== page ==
Getting More People to Use Google+ Part III: Utility over Sentiment in Traditional Media Campaigns

The “Sentimental” traditional media campaigns are great, but we need “Utilitarian” messages!

I am a fan of the gorgeous Google+ commercials which feature heart-touching moments between brides-to-be and their friends and fathers and their babies… but what we need is for Google to convey what is useful about Google+, and also – what is different .

Saving all of one’s pictures automatically to a G+ private picture page is great. It is a great add-on to Google+ and it makes for a touching commercial. However, that’s not what Google+ is about… as a matter of fact, if you show G+ commercials to a casual social media user, they aren’t going to be sure what’s going on.

“Oh… I guess I can do video with a bunch of people… I can kinda keep track… of my relationship with that guy I got to know at the cabin..”

I’m being facetious, sort of, but really – beyond some of the innovative ways that people can use the Google+ functionality, those commercials didn’t really teach anyone anything about Google+.

Commercials need to familiarize people with the basics…

This hearkens back to my previous post in the series, Devolve to Evolve, Google needs to say hey… this IS NOT Facebook… this IS NOT Twitter… this is a network of discovery. A network of relationship building… where you aren’t bound by 140 characters, you aren’t bound by the people you’ve known before… you are free to explore, to roam. And here’s how you do it… and then they have to create a mini how-to video in their commercial.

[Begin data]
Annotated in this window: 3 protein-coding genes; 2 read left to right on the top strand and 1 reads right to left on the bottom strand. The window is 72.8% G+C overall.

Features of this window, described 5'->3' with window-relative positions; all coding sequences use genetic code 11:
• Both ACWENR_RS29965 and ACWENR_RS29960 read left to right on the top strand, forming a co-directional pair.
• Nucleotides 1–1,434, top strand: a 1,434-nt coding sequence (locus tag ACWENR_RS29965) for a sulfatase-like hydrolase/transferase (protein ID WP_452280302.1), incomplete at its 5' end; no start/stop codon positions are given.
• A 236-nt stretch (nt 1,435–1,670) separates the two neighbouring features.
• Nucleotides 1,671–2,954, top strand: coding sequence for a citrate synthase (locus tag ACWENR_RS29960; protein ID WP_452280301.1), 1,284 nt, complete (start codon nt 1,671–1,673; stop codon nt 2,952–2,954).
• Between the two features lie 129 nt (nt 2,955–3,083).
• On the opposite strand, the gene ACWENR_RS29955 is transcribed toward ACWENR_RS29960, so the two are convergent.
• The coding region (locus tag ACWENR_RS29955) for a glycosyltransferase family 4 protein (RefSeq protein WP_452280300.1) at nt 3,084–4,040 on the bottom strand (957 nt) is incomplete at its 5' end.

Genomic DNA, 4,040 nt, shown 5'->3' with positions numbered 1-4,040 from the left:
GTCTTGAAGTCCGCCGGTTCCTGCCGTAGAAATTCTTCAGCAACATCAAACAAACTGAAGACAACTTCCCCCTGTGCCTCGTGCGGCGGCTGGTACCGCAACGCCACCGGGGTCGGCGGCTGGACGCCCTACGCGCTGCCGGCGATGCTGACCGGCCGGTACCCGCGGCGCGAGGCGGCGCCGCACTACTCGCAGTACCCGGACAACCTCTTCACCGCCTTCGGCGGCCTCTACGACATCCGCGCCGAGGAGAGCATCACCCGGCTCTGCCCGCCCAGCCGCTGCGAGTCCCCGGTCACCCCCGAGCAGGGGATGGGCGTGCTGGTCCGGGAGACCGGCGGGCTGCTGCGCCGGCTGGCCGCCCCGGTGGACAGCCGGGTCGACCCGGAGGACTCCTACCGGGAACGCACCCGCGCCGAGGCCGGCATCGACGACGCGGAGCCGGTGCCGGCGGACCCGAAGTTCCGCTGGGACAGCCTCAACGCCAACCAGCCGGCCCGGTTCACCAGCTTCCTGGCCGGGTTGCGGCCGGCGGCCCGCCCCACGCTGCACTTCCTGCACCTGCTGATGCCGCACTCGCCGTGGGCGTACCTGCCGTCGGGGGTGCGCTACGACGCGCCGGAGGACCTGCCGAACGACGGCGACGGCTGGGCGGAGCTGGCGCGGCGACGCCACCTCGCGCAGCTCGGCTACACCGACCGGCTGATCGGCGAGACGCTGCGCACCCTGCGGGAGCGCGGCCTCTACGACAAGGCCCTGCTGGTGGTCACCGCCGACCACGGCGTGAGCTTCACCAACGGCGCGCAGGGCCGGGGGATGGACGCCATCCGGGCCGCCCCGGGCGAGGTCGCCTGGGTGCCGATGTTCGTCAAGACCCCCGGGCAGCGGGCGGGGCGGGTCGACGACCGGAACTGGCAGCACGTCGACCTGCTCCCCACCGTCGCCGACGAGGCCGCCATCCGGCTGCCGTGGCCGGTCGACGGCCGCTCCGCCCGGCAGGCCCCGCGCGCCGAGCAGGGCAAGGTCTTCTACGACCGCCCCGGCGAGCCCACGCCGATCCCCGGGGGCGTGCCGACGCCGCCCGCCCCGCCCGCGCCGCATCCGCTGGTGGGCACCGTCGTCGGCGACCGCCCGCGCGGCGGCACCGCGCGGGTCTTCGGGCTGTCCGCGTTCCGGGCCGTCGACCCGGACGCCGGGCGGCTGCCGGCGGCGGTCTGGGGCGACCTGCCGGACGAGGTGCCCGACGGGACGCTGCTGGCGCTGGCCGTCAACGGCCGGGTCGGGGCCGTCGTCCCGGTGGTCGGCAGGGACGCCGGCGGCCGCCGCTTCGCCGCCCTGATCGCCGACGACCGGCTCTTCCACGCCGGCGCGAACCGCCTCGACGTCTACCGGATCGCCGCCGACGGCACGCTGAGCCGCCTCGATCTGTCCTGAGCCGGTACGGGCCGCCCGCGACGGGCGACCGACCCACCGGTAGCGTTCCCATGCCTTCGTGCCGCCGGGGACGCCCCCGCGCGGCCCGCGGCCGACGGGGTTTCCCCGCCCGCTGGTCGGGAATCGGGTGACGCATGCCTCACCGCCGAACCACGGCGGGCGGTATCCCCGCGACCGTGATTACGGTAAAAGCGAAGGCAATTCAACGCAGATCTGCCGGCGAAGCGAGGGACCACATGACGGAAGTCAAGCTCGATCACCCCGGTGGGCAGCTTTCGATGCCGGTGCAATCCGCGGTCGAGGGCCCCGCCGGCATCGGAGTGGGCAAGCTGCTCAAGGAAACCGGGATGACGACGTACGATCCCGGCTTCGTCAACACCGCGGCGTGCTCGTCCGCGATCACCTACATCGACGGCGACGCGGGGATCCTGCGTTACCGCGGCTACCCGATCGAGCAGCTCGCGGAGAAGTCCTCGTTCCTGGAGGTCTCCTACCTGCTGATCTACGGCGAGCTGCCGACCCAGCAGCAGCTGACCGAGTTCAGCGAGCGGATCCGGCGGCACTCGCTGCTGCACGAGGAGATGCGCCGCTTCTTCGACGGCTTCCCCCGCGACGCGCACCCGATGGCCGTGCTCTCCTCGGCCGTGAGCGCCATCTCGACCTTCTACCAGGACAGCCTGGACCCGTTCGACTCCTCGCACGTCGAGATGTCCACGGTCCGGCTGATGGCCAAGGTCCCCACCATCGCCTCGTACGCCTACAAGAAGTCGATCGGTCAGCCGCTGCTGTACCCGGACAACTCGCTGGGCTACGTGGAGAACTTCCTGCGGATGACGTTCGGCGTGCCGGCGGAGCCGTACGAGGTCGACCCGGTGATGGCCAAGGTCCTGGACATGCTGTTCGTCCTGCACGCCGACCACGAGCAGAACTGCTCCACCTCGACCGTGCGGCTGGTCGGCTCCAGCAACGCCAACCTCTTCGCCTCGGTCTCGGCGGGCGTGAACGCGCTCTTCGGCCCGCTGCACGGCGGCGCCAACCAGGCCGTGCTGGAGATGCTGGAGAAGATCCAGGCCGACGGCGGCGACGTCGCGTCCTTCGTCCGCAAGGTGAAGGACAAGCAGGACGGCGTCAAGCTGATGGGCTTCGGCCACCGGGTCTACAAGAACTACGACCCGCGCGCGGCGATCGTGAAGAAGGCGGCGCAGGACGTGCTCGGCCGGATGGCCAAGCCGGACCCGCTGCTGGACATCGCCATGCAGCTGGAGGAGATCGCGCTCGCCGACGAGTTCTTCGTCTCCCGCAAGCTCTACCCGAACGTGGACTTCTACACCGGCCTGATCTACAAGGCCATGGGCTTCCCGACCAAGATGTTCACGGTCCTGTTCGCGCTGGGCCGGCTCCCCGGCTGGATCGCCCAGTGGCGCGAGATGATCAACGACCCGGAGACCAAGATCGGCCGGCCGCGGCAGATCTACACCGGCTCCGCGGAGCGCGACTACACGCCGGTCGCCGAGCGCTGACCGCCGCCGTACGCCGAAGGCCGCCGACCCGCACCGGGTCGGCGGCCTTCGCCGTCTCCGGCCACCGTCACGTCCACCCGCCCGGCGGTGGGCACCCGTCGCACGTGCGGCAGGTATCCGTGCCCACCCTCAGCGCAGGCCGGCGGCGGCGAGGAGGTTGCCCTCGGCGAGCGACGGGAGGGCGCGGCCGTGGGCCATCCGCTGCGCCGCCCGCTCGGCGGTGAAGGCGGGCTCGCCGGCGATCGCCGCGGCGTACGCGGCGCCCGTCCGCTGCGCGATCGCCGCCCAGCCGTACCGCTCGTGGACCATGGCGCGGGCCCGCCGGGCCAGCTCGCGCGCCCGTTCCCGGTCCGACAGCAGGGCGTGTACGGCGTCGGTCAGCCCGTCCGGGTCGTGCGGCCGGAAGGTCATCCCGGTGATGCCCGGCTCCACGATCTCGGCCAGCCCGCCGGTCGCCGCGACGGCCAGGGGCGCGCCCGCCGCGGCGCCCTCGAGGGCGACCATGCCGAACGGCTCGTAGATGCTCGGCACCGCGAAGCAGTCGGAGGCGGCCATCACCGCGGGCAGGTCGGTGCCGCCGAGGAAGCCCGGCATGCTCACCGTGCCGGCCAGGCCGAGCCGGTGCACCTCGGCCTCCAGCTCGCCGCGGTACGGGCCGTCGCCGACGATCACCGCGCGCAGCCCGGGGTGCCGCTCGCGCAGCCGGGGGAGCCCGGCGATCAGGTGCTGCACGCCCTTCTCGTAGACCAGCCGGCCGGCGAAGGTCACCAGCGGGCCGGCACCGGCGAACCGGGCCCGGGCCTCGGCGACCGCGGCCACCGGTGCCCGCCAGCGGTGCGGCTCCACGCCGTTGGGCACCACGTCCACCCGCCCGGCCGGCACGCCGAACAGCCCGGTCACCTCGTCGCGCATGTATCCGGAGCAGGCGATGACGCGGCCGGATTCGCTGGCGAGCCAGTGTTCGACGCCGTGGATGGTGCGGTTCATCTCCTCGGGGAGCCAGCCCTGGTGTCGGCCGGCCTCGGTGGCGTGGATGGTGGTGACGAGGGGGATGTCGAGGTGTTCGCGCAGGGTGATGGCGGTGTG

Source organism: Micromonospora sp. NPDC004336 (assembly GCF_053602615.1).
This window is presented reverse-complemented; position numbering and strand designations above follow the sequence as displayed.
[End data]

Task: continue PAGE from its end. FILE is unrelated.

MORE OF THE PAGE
MAN sits at computer, the Google+ interface is on the screen. MAN moves cursor to “Search Google+” and types in “Anniversary Gif –” MAN stops, deletes typing, types “Perfect Anniversary Gift” and then the search occurs and is suddenly populated with posts of people who are talking about the “perfect anniversary gift”, MAN clicks on top result, reads short post and adds that user to his “Gift Ideas” Circle.

Something as simple as that – it even has that romantic and sentimental pause that Google loves. It’s a story, and it’s also a “how to”. It shows how people can find other people, and not necessarily brands, talking about what they’re interested in – talking about it simply because they want to… you can’t do that on Facebook… you can’t really do that on Twitter. It’s a unique experience.

What about using a current Google+ user?

It can’t be a techy story. I’m sorry – tech-heads already know about Google+. It has to be a story of someone who is a casual user, or is some sort of approximation of a casual user. And by approximation, I don’t mean… an actor who is pretending to be a stay-at-home Dad who has time to hang out online; I mean a real person who just happens to have jumped into G+ and learned how to use it “well”..

Where do we find this person?

Just ask Plussers, Google. They’ll answer.

In the end… the geniuses (and I mean this, I’m not being snarky) at Google need to sit down and come up with a way to say… in 1-2 sentences… what makes Google+ different and it has to sound “human”.

Human does not mean bringing a tear to the eye of a new mother, it does not mean stirring up nostalgic emotions… those are great things and all, but by “human” – maybe I mean… something that the average person can latch on to… not a feeling, but a meaning …a use !

People aren’t asking – “is this social network going to have the power to make me cry?”

NO, they are going to say, “is this social network going to make my life easier, or more fun? Is this social network going to help me to connect with people I know better than Facebook or Twitter? Is it going to give me news? Is it going to add value to my time online? Can I share easily? Can I connect? Can I meet new people”

Part I: How Extrovert and Introvert personality type reversal on social media might be skewing perception of platform’s popularity

Part II: Creating Stand-alone G+ elements for websites to increase casual-user familiarity

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